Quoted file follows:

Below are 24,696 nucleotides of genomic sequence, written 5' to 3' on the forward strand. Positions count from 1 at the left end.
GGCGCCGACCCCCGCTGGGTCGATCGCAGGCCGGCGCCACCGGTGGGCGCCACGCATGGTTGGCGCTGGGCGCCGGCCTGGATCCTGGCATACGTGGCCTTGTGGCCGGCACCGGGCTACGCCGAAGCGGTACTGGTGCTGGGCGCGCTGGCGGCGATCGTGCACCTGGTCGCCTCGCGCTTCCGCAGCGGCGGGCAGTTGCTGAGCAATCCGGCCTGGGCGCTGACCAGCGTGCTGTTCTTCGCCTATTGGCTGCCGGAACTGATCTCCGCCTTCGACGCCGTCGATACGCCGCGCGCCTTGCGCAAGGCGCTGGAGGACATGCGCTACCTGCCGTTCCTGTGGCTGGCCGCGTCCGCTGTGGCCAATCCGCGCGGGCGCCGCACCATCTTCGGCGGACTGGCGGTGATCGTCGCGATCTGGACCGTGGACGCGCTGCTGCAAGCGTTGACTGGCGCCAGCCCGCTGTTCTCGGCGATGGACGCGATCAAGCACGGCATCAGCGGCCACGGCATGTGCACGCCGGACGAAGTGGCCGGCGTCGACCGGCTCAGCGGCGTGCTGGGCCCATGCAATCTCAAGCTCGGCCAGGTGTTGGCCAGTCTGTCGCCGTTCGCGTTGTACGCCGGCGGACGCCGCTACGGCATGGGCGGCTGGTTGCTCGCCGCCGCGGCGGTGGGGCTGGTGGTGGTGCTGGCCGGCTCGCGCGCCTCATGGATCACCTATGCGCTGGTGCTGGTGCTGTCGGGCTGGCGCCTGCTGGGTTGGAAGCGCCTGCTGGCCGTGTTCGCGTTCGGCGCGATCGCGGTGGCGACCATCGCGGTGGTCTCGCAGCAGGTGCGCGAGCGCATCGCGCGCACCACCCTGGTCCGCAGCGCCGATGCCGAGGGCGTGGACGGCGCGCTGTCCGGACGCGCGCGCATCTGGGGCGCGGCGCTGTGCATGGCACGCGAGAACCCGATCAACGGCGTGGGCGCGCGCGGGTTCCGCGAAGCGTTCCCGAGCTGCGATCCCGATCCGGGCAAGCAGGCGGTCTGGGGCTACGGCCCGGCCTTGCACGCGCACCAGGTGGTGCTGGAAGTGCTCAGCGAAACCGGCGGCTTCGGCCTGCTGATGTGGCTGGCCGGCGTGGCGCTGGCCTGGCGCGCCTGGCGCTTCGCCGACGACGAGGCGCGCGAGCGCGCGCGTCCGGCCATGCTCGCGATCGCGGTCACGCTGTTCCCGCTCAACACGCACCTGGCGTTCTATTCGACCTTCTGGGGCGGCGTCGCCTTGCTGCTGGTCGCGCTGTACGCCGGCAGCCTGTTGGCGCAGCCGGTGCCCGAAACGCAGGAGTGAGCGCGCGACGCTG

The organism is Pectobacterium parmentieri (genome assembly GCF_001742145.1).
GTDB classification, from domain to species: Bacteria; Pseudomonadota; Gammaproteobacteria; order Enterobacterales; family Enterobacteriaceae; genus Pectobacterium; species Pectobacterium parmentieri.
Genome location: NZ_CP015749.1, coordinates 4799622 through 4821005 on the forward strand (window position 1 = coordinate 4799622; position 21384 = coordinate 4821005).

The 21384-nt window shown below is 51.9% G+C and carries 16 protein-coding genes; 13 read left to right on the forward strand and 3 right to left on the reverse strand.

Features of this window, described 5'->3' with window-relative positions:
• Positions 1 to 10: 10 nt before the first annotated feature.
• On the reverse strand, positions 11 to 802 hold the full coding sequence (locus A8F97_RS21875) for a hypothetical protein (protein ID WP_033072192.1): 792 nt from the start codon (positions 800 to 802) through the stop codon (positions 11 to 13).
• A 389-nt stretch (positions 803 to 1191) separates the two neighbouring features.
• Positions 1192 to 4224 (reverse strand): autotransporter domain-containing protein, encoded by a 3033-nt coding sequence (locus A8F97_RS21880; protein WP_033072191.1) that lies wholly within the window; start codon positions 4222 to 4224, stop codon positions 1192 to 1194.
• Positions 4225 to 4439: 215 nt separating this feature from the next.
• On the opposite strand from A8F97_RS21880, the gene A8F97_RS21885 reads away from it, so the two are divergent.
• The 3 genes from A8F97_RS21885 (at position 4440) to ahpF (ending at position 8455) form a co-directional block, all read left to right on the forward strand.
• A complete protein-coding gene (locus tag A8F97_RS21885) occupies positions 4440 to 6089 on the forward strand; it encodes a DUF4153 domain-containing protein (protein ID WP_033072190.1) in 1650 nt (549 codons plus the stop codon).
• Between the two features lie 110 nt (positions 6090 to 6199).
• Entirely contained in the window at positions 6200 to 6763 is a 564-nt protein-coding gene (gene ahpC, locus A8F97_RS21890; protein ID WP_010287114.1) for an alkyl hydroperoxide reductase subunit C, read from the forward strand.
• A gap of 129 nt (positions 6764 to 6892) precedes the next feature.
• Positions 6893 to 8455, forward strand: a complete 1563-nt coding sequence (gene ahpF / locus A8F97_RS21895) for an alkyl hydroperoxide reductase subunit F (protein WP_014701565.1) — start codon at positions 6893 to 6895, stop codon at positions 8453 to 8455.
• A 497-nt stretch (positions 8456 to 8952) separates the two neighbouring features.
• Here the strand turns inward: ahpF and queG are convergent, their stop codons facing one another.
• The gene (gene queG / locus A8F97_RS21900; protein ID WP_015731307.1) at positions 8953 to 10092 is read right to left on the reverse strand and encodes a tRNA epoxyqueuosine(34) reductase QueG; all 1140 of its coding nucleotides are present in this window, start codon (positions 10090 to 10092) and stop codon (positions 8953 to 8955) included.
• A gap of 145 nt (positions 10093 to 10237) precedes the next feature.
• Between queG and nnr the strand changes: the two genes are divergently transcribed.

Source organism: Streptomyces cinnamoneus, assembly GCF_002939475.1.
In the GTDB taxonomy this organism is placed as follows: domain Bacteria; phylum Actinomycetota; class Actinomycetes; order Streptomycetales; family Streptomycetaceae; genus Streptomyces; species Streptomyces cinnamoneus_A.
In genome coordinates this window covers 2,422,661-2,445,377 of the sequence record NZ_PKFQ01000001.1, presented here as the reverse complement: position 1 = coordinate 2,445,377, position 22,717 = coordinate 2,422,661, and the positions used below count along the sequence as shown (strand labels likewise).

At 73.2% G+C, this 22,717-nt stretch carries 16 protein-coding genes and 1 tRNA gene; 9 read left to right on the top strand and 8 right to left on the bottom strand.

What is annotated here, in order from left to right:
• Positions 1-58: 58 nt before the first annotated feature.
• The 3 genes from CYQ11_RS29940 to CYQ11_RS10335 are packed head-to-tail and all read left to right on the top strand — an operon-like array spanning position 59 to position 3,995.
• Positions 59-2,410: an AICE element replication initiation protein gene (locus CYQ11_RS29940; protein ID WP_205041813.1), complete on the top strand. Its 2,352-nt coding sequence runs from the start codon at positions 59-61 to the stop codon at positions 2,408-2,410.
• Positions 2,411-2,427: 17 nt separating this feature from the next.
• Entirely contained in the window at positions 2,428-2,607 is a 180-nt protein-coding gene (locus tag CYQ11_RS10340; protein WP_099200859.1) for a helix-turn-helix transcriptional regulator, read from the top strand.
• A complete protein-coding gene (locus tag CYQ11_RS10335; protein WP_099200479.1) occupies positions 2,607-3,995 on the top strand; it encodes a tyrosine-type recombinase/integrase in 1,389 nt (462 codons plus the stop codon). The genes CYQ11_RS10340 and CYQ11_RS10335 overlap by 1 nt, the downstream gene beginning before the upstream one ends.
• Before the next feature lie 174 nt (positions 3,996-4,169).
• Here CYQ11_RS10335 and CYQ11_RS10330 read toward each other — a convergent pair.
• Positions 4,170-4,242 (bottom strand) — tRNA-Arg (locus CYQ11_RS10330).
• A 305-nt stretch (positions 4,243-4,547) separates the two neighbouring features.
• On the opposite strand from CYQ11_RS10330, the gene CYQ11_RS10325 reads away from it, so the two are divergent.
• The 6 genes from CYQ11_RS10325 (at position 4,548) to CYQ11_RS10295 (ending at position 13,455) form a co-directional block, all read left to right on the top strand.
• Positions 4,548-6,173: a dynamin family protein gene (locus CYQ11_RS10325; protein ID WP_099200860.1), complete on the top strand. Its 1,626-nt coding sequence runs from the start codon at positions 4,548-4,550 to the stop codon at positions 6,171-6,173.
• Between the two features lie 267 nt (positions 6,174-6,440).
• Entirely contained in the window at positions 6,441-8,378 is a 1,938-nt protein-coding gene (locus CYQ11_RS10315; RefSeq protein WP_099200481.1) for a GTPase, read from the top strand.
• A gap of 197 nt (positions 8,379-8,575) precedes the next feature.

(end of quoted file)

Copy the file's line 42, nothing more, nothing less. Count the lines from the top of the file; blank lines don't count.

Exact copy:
• Positions 4,548-6,173: a dynamin family protein gene (locus CYQ11_RS10325; protein ID WP_099200860.1), complete on the top strand. Its 1,626-nt coding sequence runs from the start codon at positions 4,548-4,550 to the stop codon at positions 6,171-6,173.